But not all interpretations of Jesus’ life attempt to pay strict attention to historical detail. Some, like the fictitious lives earlier in this chapter, have admittedly set out to construct rather imaginary portrayals of his time on the earth. But in spite of the fact that scholars deny the validity of such efforts, they have arguably played an influential role in the popular understanding of Christianity. In the last few decades, many popular lives of Jesus have appeared, and are quite similar in many respects to the fictitious works of about 150 years ago. We will discuss several in subsequent chapters.

Perhaps surprisingly to some, there is still a conclusion to be gained from all of this variety. As in so many other matters, the question is not how many scholars hold such-and-such a view, or what trends have dominated intellectual thought, or even how surveys tell us the majority of people think.

The real issue is what the data tell us about the Jesus of history. What sources do we have at our disposal? Is there any material from non-Christians? When did Jesus live? What did he do? What did he teach? How did he die? Is there any truth to the New Testament contention that Jesus was raised from the dead? It is our purpose to pursue the answers to many of these questions both by addressing critical challenges and by ascertaining what sources support a traditional understanding of Jesus.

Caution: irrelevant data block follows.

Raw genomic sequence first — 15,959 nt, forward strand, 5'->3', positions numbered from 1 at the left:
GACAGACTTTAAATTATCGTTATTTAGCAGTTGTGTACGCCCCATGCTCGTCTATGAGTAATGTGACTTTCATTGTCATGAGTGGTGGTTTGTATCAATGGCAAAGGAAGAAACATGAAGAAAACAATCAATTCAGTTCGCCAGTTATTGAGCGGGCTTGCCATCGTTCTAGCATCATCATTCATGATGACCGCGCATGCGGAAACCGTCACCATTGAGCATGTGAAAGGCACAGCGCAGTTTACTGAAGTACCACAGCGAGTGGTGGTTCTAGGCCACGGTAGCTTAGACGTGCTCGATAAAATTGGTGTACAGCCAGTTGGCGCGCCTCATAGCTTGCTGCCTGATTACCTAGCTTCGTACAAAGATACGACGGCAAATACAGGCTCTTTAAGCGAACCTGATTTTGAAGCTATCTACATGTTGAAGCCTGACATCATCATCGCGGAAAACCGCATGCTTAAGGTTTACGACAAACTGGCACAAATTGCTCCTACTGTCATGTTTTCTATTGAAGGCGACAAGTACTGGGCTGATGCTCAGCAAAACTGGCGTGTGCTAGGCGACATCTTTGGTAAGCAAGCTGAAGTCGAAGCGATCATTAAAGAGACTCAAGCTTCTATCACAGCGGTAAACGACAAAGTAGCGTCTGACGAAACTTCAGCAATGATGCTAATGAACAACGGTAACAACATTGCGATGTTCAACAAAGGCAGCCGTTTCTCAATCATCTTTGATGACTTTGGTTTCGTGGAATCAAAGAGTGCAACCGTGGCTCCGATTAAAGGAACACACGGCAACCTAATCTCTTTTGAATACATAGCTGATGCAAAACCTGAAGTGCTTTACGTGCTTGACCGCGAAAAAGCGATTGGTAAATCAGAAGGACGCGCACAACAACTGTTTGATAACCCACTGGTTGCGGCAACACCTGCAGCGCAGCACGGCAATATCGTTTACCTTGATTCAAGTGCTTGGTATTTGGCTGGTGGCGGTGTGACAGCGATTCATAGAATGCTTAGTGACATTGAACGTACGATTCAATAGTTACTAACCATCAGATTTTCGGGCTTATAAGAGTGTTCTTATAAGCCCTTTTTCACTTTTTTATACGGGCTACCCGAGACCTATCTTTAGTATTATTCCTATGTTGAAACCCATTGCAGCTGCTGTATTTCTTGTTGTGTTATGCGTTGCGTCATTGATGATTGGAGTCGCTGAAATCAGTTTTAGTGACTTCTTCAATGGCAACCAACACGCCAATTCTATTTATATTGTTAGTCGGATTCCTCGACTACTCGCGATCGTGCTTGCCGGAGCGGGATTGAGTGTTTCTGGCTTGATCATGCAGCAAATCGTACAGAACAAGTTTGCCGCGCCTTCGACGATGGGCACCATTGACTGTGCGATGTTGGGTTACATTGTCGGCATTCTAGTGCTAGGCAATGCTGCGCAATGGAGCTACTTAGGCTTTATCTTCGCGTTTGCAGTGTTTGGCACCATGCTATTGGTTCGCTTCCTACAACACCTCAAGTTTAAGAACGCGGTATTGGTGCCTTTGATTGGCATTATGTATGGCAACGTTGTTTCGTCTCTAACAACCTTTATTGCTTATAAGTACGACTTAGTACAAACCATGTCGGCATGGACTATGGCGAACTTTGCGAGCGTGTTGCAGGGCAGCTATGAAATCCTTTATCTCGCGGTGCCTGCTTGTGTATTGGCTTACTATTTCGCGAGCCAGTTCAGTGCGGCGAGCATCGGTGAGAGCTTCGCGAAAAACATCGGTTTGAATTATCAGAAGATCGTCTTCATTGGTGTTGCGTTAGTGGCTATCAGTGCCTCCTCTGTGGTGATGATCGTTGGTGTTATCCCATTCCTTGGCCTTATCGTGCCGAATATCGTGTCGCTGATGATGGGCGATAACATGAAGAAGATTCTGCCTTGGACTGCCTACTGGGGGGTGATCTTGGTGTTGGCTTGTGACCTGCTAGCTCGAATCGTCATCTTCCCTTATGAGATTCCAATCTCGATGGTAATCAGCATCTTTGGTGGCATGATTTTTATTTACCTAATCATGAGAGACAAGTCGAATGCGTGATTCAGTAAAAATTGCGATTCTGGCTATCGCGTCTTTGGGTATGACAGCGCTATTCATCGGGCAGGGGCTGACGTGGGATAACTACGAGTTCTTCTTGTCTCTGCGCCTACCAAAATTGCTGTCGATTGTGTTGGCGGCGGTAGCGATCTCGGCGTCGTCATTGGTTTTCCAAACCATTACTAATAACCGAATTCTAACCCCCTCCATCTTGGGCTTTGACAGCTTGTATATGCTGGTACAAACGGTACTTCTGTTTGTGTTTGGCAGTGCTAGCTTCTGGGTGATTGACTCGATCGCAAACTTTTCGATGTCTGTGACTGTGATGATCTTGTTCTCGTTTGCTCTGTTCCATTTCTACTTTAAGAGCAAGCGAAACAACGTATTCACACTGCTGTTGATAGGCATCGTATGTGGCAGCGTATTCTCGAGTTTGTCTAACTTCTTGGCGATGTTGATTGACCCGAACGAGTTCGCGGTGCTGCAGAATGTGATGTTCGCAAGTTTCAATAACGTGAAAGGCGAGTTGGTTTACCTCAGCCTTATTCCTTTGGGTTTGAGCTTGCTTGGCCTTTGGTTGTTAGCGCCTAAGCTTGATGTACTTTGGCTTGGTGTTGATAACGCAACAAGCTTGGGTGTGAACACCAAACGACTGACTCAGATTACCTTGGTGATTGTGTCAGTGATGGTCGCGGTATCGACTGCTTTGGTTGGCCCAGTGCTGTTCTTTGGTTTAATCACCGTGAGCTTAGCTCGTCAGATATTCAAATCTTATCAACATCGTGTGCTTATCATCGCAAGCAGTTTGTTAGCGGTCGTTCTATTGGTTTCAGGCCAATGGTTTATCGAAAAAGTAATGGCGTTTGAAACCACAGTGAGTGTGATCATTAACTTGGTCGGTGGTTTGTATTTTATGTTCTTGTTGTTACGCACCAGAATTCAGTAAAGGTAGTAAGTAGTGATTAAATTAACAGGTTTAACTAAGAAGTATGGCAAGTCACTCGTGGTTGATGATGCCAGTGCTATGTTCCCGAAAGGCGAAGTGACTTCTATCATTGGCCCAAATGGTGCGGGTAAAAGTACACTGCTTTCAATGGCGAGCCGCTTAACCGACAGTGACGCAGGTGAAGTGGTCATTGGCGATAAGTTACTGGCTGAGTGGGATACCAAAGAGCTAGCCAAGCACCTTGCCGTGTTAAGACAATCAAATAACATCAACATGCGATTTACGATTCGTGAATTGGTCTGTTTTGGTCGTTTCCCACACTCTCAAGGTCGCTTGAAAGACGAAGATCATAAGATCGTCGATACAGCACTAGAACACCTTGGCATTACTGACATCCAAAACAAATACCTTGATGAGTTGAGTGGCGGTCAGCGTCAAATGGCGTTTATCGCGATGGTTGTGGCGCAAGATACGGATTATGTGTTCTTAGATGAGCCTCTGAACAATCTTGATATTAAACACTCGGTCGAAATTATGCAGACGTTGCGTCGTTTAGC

28 Richard Horsley, Jesus and the Spiral of Violence: Popular Jewish Resistance in Roman Palestine(San Francisco: Harper and Row, 1987).

29 Examples include James H. Charlesworth, Jesus Within Judaism(Garden City: Doubleday, 1988); John P. Meier, A Marginal Jew: Rethinking the Historical Jesus, Vol. 1 (Garden City: Doubleday, 1991) and Mentor, Message, Miracle, Vol. 2 (Garden City: Doubleday, 1994).